support a triable issue on it.  
[21] Infinite is correct that it need not prove a valid assignment at this juncture. However, that  
does not mean that Infinite has no evidentiary onus. In response to this motion, Infinite still had  
an obligation to tender cogent evidence supporting a viable argument for a valid assignment.  
[22] I held in GTA Restoration that nothing in Maplequest or R&V Construction displaced prior,  
well-established case law requiring both sides on a s. 47 motion to put their best foot forward.  
In my view, the effect of the Divisional Court’s decisions was to clarify that such an evidentiary  
onus only arises where a s. 47 motion is used in a manner akin to Rule 20 of the Rules, limiting  
that onus solely to the issues on which discharge is sought: GTA Restoration, supra at paras. 45,  
50-51 and 56.  
[23] I remain of the same view. As already noted, lien actions are statutorily-mandated to be  
summary in nature: Construction Act, s. 50(3). In a motion under s. 47 to discharge a lien or  
dismiss a lien action on the merits, the court must be able to presume that the moving party has  
tendered its best evidence to support the bases on which discharge is sought, but also must be able  
to presume that the responding lien claimant has similarly done so. As I held in GTA Restoration,  
at para. 51, without a presumption that both parties have “led trump”, it would be too easy for a  
lien claimant plaintiff to resist legitimate discharge motions with arguments that further and better  
evidence may be available at trial, and similarly too easy for a defendant to bring discharge  
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motions. Accordingly, although Chen bears the primary evidentiary onus as the moving party,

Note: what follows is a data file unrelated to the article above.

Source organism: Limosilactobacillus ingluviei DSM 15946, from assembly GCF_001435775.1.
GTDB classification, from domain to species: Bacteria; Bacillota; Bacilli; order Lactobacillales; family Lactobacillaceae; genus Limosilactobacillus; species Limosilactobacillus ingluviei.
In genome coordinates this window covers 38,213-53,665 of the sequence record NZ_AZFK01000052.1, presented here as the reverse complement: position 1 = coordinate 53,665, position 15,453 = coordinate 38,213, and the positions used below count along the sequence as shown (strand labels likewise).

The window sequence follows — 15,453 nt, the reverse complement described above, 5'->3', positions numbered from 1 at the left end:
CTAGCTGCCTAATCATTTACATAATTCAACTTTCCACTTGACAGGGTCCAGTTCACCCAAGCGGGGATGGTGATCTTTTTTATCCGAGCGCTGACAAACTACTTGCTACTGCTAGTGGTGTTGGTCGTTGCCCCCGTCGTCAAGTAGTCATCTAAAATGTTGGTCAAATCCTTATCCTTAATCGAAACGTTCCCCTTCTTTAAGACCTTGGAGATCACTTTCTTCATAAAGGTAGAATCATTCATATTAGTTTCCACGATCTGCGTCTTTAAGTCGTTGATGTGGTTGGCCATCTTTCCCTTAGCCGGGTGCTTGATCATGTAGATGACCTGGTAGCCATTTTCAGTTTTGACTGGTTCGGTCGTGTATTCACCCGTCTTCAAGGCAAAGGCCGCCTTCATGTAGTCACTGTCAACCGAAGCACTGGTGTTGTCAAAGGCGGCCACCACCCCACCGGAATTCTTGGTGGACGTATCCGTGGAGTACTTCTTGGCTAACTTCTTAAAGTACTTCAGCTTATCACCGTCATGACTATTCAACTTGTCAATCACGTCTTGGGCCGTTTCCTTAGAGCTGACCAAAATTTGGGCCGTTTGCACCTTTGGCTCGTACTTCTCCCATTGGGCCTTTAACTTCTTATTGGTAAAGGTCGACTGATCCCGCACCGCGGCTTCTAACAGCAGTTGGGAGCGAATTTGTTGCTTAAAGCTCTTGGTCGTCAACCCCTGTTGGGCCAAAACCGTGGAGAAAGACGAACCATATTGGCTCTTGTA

both parties have a “best foot forward” obligation. That is a factor in this particular motion.  
[24] Chen’s affidavit and cross-examination evidence are consistent that his contract was with  
103 Canada, that he had no knowledge of the alleged assignment, and that he understood Infinite  
to be a subcontractor to 103 Canada. Chen advances three main arguments in support of his  
position that there is no genuine issue for trial on a valid assignment:  
the alleged assignment is not pleaded;  
the alleged assignment agreement violates s. 4 of the Statute of Frauds, RSO 1990,  
c S.19, which requires that agreements relating to an interest in land be in writing;  
the alleged assignment contravenes the legal requirements of s. 53(1) of the  
Conveyancing and Law of Property Act, RSO 1990, c C.34, which requires that the  
assignment be in writing and that written notice of the assignment be given to Chen.  
[25] On the first argument, I agree with Chen that Infinite’s assignment argument is not  
supported by the statement of claim. Infinite’s statement of claim pleads an agency relationship  
with 103 Canada, not assignment. In particular, Infinite pleads the following at paras. 5 and 7 of  
the statement of claim:  
In or about July 2019, 103 Inc. appointed Infinite Construction as its agent and  
representative to complete the Project Contract with the consent from the Owner.  
Infinite Construction thereby became the contractor to carry out the Project pursuant  
to the Project Contract.  
7. In September 2021, 103 Inc. also authorized Infinite Construction to take legal  
actions against, and receive payments from, the Owner in respect of 329 Clinton, the